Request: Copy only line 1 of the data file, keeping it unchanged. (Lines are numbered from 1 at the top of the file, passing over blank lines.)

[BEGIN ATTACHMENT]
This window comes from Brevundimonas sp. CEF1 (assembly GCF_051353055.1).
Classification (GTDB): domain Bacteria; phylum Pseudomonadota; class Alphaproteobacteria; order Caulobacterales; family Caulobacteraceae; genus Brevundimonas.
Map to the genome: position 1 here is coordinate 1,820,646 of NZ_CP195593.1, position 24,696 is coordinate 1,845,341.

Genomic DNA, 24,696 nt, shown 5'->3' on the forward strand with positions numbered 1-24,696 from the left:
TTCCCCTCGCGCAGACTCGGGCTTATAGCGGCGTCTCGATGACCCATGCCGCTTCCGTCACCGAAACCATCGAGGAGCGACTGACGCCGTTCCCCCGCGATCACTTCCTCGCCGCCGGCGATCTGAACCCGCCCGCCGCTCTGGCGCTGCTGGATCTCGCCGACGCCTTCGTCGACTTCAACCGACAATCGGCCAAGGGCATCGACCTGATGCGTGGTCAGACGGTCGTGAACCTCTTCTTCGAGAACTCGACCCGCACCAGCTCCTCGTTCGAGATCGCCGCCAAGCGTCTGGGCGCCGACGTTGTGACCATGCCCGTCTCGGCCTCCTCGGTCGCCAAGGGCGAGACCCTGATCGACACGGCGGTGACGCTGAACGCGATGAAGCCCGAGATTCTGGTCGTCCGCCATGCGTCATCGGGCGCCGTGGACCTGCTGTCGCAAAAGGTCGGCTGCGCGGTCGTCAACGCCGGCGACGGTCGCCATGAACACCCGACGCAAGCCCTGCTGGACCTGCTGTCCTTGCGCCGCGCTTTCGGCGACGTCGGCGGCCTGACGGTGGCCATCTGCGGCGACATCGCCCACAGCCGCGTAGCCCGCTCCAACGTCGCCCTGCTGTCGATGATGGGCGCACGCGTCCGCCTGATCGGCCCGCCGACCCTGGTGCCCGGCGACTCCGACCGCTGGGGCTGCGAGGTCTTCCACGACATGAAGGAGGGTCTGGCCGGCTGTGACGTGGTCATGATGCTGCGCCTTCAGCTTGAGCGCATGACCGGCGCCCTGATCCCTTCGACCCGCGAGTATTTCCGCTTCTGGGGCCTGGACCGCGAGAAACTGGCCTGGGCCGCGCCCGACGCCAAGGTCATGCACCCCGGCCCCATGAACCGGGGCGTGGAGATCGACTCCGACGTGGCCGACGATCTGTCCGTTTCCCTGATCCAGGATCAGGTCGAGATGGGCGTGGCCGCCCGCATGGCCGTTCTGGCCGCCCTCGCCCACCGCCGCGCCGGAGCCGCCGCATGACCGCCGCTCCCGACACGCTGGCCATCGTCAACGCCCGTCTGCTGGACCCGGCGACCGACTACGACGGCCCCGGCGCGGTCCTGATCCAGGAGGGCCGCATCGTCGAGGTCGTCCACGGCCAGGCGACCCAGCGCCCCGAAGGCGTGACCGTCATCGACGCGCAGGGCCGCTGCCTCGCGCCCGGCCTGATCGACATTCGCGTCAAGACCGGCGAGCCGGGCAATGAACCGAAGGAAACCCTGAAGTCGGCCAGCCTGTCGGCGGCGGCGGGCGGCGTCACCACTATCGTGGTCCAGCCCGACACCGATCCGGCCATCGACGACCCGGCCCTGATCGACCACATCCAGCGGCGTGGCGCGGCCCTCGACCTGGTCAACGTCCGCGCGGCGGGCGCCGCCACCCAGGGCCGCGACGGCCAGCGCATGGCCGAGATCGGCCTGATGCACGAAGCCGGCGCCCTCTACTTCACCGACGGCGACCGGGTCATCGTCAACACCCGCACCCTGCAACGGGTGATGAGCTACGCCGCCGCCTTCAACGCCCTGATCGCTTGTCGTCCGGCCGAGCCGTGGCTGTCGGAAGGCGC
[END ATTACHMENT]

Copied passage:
This window comes from Brevundimonas sp. CEF1 (assembly GCF_051353055.1).